With the president of the United States regularly taking aim at companies via his Twitter account, brands from General Motors to Nordstrom have found themselves unwittingly caught up in the political news of the day. An offhand comment from an executive or a controversial SNL skit can prompt partisan social media spats, make it onto cable news, and send a company’s stock tumbling. Fast Company’s Austin Carr recently dug into this new phenomenon, in which brands find themselves forced—be it by employees, consumers, or the president himself—to take a stance. Here are eight times in the past century when organizations got political—whether they wanted to or not.
When the Dodgers called Jackie Robinson up to the major leagues, fans and players alike were outraged—a person of color had never played in baseball’s top flight before. But the infielder had a powerful person backing him up: Branch Rickey, the Dodgers’ general manager, who had long been keeping his eyes out for a talented black player to integrate into the team. Some of Rickey’s other players threatened to strike, as did players on other teams, but the general manager stood his ground, telling them that they could either play alongside Robinson or be traded. His strong stance forced other prominent baseball figures to get in line, too: When National League President Ford Frick heard about the strike, he issued a terse statement. “This is the United States of America and one citizen has as much right to play as another,” Frick said. “The National League will go down the line with Robinson no matter the consequences.”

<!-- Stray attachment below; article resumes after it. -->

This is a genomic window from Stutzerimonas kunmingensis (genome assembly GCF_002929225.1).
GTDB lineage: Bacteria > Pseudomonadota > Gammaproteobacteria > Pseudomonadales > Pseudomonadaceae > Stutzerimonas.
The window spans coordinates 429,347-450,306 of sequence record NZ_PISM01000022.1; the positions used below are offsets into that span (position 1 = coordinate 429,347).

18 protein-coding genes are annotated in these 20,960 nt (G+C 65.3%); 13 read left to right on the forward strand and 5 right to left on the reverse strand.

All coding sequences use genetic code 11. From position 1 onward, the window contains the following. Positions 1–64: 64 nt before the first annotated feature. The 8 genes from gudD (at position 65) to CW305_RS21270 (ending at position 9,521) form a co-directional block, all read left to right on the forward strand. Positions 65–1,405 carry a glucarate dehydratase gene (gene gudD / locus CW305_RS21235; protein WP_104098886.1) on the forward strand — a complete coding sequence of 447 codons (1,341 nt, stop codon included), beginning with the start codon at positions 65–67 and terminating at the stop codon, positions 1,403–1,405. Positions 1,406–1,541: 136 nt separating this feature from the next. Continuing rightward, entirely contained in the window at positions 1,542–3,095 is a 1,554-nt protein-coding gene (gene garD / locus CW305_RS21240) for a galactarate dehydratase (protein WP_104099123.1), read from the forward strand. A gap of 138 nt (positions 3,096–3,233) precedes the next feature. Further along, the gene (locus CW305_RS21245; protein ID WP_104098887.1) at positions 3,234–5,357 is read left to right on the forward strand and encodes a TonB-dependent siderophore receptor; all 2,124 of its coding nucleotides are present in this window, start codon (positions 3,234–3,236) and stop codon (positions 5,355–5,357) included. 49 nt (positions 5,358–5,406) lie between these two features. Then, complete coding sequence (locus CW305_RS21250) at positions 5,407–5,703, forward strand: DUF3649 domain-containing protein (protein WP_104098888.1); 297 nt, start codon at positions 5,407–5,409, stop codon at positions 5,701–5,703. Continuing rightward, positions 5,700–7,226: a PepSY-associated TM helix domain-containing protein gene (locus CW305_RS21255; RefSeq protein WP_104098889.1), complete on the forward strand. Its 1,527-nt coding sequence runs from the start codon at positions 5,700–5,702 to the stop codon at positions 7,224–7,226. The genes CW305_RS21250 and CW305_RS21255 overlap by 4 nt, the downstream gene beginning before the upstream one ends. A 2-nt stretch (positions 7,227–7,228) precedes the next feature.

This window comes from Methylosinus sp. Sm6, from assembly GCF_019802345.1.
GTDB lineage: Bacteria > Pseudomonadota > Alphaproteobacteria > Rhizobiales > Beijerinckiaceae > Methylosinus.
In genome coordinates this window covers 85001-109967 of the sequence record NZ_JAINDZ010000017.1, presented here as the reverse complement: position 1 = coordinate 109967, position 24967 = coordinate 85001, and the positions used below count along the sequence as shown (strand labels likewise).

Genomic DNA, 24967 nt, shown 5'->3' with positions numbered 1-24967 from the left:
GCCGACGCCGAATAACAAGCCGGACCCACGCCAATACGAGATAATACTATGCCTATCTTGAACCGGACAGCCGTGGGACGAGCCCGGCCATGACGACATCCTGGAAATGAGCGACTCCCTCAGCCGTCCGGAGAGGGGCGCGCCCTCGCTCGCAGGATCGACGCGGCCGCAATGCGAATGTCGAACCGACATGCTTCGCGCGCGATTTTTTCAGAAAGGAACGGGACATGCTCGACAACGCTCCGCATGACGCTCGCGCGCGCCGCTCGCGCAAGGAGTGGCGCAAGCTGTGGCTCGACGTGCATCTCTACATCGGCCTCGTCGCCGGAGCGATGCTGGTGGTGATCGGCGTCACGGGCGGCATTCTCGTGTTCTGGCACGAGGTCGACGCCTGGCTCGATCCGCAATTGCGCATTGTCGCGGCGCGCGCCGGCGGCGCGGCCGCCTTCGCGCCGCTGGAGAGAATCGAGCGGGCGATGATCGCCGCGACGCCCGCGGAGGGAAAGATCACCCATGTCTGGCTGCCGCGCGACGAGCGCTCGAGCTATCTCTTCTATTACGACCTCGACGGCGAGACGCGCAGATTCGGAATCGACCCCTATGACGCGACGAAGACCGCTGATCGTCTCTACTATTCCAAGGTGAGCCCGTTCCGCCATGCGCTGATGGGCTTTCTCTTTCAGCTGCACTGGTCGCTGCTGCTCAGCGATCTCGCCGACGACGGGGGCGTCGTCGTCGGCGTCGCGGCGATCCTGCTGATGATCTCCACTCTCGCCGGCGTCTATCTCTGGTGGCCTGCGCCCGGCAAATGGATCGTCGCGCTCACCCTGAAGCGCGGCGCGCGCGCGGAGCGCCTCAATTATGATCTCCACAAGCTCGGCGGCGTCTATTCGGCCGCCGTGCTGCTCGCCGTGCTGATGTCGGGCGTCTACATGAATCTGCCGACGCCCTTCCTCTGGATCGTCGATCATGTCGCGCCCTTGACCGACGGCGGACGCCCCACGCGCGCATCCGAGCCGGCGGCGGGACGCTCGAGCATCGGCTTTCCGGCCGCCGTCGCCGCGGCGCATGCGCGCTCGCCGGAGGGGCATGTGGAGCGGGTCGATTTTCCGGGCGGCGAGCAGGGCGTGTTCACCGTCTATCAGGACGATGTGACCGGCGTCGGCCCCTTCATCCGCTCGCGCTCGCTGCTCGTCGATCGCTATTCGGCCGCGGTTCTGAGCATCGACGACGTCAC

On February 1, 1960, four black college students sat down at a Woolworth’s lunch counter in Greensboro, North Carolina. That action—a mundanity in today’s world—launched a nationwide movement. The men remained at the lunch counter until closing time, despite being refused service, and returned daily with an increasing number of people. The protest, which echoed earlier “don’t buy where you can’t work” boycotts, proved effective, with Woolworth’s giving in and desegregating less than six months later.
Avon had been tentatively moving toward diversity and inclusion for years, recruiting black sales representatives during World War II and running its first advertisement that specifically targeted black women in a 1966 issue of Ebony magazine. After pledging to fight discrimination in its 1972 Statement of Corporate Responsibility, the company was approached by Operation PUSH, a civil rights group founded by Reverend Jesse Jackson, and urged to implement more impactful measures. In response, Avon agreed to a handful of new initiatives, including setting diversity targets for its workforce, increased advertising in black markets, and reinvestment in black-owned companies—progressive measures for the time.